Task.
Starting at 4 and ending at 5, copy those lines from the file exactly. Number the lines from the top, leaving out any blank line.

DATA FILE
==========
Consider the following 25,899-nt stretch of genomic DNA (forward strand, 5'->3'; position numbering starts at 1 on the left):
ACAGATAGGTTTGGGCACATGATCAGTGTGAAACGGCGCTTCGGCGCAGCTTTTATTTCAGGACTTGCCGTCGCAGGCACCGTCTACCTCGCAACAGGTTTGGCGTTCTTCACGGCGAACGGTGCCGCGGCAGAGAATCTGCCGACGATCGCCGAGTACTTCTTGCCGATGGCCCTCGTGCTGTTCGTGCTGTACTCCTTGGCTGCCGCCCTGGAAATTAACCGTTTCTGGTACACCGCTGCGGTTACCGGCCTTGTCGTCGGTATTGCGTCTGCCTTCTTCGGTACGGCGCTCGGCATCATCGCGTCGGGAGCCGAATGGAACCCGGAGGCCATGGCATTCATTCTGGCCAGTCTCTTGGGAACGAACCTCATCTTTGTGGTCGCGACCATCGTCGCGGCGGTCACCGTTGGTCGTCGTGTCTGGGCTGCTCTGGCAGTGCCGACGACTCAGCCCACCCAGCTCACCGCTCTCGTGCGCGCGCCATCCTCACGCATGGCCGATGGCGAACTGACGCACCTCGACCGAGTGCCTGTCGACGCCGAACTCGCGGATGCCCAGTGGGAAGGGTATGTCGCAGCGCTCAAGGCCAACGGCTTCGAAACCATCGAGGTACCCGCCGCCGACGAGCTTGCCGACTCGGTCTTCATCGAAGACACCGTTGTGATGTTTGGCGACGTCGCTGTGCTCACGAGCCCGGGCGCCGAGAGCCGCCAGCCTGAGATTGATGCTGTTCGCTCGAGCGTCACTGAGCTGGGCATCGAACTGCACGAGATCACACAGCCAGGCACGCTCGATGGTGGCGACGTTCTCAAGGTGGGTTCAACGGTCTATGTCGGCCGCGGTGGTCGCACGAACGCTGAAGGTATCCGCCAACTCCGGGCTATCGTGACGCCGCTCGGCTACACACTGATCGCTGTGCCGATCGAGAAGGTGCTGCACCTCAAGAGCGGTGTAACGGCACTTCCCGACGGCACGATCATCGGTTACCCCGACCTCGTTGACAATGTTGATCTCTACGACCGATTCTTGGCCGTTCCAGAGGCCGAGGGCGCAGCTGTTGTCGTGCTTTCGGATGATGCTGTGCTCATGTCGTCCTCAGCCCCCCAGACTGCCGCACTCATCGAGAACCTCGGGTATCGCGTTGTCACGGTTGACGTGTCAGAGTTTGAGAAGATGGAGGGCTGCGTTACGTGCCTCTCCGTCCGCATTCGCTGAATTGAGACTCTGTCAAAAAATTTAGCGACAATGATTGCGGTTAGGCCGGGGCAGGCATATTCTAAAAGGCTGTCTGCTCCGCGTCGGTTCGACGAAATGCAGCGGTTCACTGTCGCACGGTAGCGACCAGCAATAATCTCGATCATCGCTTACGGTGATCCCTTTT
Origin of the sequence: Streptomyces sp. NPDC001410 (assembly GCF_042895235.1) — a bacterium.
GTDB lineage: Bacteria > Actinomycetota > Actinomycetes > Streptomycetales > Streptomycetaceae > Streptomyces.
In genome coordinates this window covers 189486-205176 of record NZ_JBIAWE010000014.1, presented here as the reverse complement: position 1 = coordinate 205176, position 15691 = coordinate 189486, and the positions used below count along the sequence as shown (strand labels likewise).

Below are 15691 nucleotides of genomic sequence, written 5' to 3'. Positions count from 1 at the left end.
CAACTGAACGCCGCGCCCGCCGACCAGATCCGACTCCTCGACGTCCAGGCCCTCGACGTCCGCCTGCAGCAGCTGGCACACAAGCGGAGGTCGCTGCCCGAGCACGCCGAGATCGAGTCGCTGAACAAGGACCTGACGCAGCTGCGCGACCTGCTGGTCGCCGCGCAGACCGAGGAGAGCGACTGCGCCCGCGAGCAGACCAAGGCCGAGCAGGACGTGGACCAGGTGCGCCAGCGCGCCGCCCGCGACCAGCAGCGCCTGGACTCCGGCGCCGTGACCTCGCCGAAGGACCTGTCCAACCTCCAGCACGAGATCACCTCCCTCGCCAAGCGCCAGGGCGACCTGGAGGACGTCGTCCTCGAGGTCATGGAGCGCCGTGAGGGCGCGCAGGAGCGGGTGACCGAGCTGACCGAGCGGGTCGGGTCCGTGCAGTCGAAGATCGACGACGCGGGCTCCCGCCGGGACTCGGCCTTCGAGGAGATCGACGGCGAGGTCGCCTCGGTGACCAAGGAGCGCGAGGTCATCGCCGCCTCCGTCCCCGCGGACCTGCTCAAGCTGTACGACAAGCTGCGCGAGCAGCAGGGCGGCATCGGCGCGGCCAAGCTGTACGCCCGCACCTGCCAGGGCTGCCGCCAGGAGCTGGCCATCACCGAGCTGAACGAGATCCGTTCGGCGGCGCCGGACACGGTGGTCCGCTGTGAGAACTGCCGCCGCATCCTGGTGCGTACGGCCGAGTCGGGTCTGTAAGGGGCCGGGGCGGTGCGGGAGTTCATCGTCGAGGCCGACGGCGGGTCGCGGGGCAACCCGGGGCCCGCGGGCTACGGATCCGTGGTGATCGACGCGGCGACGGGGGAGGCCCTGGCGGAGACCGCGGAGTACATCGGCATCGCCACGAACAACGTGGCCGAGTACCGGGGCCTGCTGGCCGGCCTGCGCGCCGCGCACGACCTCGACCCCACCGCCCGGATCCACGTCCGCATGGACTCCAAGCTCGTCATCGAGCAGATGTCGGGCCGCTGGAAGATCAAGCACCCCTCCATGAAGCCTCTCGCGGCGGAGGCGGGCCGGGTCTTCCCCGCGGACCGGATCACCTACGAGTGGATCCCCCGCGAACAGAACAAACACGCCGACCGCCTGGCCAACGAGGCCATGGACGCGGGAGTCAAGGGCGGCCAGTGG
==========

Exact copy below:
GTDB lineage: Bacteria > Actinomycetota > Actinomycetes > Streptomycetales > Streptomycetaceae > Streptomyces.
In genome coordinates this window covers 189486-205176 of record NZ_JBIAWE010000014.1, presented here as the reverse complement: position 1 = coordinate 205176, position 15691 = coordinate 189486, and the positions used below count along the sequence as shown (strand labels likewise).